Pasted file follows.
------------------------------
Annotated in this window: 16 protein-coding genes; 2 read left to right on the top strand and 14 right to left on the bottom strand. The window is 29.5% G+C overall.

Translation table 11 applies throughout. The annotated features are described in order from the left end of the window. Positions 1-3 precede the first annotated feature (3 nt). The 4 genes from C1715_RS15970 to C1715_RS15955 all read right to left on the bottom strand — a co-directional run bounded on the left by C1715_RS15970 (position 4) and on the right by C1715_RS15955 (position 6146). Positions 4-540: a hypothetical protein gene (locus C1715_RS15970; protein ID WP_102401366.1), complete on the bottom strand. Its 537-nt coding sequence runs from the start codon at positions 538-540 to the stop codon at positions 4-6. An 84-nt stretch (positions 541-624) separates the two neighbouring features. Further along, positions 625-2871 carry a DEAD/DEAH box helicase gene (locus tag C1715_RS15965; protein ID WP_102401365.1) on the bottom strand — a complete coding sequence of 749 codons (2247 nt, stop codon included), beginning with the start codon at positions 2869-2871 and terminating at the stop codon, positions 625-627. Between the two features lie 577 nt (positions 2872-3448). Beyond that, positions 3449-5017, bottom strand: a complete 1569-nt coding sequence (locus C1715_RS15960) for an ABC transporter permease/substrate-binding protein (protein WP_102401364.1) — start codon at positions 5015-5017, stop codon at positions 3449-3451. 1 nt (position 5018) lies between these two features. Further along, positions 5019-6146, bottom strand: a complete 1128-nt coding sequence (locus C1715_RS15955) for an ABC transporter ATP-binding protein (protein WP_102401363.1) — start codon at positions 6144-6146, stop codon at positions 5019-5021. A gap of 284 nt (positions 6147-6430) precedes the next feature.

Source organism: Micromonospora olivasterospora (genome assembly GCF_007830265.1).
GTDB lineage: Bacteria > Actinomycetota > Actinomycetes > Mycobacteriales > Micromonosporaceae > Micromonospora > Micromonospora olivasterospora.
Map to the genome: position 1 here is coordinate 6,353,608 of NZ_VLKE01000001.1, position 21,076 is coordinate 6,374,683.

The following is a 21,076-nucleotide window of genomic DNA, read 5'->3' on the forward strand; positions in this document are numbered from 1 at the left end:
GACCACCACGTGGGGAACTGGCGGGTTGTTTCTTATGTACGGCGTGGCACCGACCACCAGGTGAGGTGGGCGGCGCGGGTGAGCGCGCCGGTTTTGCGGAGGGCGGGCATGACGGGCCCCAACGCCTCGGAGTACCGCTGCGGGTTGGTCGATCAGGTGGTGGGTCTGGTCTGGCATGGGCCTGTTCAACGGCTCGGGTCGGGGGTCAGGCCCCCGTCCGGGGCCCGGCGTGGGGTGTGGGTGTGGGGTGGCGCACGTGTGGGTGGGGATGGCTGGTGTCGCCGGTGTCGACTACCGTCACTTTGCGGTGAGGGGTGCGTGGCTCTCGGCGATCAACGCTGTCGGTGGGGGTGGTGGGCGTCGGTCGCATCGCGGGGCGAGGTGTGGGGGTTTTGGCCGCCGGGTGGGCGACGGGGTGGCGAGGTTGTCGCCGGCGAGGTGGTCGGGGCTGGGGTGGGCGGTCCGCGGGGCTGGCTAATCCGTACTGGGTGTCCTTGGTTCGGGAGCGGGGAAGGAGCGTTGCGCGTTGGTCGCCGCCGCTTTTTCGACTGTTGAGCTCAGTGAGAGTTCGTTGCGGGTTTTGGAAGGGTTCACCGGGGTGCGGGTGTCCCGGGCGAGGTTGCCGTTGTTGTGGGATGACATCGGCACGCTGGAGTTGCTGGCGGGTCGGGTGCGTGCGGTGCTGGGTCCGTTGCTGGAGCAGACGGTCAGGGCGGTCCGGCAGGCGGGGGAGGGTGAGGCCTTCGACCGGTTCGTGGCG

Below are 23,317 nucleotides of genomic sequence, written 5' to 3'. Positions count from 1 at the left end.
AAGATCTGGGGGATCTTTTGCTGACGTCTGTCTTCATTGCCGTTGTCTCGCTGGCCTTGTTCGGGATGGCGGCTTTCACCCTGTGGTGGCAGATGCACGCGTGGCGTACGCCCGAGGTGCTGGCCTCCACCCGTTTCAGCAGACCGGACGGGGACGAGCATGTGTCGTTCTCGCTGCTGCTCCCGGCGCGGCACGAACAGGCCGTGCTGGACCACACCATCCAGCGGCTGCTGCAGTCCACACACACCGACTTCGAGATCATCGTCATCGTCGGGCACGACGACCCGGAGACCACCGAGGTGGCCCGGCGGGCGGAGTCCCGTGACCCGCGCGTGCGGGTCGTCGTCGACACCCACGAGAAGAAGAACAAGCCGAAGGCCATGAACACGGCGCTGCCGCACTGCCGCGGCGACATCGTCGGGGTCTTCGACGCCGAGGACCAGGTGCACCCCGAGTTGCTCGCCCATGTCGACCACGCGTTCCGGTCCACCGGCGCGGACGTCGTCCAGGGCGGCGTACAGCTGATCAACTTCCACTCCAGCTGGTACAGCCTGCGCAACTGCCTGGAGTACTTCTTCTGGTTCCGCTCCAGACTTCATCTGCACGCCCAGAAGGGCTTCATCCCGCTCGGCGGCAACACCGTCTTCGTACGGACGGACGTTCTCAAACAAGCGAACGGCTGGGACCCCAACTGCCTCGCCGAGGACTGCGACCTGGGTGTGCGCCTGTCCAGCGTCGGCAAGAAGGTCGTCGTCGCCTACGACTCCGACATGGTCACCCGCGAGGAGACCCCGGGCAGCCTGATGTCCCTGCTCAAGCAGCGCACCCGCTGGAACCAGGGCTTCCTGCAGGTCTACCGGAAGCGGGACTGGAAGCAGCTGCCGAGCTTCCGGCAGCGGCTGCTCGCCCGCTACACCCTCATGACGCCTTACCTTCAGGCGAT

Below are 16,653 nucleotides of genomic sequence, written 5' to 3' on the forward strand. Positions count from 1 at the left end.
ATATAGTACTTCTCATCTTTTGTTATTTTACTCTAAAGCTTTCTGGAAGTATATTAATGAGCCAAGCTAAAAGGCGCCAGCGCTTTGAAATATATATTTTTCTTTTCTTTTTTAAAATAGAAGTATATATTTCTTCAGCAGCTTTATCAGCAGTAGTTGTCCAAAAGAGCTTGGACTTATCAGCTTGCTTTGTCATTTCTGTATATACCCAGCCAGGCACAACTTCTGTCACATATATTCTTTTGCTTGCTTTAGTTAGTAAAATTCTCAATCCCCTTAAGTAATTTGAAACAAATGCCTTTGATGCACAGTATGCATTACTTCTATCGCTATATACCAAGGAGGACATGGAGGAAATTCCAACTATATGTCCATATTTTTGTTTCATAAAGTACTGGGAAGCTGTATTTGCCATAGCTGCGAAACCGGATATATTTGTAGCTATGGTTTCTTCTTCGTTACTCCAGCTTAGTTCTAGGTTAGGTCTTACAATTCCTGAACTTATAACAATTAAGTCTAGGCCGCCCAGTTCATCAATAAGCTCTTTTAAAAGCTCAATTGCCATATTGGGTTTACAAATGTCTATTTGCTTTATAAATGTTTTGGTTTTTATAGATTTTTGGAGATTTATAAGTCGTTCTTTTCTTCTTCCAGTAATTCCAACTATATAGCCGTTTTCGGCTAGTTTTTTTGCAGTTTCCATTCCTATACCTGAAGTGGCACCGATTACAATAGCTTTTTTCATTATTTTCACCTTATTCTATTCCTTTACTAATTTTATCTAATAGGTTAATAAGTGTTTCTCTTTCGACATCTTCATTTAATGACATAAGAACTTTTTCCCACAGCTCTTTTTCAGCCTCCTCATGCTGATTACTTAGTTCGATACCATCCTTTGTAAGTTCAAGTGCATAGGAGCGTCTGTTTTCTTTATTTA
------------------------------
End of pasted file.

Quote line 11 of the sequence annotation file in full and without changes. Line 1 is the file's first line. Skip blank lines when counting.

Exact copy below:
ATATAGTACTTCTCATCTTTTGTTATTTTACTCTAAAGCTTTCTGGAAGTATATTAATGAGCCAAGCTAAAAGGCGCCAGCGCTTTGAAATATATATTTTTCTTTTCTTTTTTAAAATAGAAGTATATATTTCTTCAGCAGCTTTATCAGCAGTAGTTGTCCAAAAGAGCTTGGACTTATCAGCTTGCTTTGTCATTTCTGTATATACCCAGCCAGGCACAACTTCTGTCACATATATTCTTTTGCTTGCTTTAGTTAGTAAAATTCTCAATCCCCTTAAGTAATTTGAAACAAATGCCTTTGATGCACAGTATGCATTACTTCTATCGCTATATACCAAGGAGGACATGGAGGAAATTCCAACTATATGTCCATATTTTTGTTTCATAAAGTACTGGGAAGCTGTATTTGCCATAGCTGCGAAACCGGATATATTTGTAGCTATGGTTTCTTCTTCGTTACTCCAGCTTAGTTCTAGGTTAGGTCTTACAATTCCTGAACTTATAACAATTAAGTCTAGGCCGCCCAGTTCATCAATAAGCTCTTTTAAAAGCTCAATTGCCATATTGGGTTTACAAATGTCTATTTGCTTTATAAATGTTTTGGTTTTTATAGATTTTTGGAGATTTATAAGTCGTTCTTTTCTTCTTCCAGTAATTCCAACTATATAGCCGTTTTCGGCTAGTTTTTTTGCAGTTTCCATTCCTATACCTGAAGTGGCACCGATTACAATAGCTTTTTTCATTATTTTCACCTTATTCTATTCCTTTACTAATTTTATCTAATAGGTTAATAAGTGTTTCTCTTTCGACATCTTCATTTAATGACATAAGAACTTTTTCCCACAGCTCTTTTTCAGCCTCCTCATGCTGATTACTTAGTTCGATACCATCCTTTGTAAGTTCAAGTGCATAGGAGCGTCTGTTTTCTTTATTTA